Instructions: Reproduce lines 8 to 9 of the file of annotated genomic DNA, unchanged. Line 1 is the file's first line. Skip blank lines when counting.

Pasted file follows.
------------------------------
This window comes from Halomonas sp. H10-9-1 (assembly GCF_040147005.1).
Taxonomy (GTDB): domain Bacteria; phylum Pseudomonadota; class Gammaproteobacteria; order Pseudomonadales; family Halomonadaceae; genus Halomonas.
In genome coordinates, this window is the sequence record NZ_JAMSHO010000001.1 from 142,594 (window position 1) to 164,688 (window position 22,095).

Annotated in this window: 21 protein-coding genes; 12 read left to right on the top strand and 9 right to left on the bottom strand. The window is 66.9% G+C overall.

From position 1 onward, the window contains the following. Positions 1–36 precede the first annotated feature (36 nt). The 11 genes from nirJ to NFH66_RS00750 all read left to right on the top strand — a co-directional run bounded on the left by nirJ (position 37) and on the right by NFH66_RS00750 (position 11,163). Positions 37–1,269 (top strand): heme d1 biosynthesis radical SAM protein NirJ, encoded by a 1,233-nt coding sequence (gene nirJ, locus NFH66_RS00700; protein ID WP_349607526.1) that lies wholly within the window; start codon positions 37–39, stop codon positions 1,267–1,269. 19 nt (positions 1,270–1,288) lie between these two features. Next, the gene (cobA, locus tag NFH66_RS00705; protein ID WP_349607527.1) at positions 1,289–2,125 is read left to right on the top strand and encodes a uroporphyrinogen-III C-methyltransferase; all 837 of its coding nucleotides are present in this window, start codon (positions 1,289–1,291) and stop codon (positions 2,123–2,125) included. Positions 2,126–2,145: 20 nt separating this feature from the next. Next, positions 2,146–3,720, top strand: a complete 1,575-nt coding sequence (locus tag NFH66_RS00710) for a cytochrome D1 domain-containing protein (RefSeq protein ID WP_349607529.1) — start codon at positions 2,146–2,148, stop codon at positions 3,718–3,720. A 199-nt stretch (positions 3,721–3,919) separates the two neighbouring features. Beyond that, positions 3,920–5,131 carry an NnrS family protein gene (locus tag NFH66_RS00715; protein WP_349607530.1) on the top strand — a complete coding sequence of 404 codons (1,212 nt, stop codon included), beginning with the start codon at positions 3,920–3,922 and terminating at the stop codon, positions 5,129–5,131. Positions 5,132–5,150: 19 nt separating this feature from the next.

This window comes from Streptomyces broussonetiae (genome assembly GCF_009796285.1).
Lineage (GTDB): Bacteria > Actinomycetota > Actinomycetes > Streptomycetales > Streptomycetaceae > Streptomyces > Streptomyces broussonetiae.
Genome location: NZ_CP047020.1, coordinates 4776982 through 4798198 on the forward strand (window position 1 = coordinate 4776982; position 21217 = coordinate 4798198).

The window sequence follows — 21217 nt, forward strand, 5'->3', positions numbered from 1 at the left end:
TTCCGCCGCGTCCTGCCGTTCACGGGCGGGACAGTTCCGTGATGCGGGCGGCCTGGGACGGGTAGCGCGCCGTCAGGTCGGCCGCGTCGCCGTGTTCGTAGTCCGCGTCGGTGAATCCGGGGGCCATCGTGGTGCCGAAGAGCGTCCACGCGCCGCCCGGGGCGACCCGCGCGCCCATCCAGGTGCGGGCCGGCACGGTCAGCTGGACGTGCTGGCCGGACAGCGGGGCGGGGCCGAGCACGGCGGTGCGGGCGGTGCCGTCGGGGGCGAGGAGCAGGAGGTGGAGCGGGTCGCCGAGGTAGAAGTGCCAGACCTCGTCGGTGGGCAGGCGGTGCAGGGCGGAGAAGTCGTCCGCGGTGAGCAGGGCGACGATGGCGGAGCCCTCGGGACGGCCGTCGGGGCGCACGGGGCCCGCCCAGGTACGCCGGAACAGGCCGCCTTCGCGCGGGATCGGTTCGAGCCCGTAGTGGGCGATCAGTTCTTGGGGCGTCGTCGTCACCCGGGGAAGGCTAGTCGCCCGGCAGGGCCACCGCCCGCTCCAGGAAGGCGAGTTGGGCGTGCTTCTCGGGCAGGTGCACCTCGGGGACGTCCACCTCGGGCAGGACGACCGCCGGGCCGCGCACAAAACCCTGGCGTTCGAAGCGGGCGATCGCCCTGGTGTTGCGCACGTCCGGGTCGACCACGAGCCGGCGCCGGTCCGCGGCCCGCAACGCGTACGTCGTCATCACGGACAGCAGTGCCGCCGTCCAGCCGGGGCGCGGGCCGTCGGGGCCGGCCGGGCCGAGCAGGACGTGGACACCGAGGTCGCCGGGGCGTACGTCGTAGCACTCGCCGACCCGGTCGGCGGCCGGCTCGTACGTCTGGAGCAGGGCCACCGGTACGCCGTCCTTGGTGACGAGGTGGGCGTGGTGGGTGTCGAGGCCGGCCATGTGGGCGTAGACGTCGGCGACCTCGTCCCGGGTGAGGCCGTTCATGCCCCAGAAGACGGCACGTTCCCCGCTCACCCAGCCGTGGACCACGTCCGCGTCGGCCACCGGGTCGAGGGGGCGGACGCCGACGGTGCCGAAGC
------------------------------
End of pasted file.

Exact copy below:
Genome location: NZ_CP047020.1, coordinates 4776982 through 4798198 on the forward strand (window position 1 = coordinate 4776982; position 21217 = coordinate 4798198).

The window sequence follows — 21217 nt, forward strand, 5'->3', positions numbered from 1 at the left end: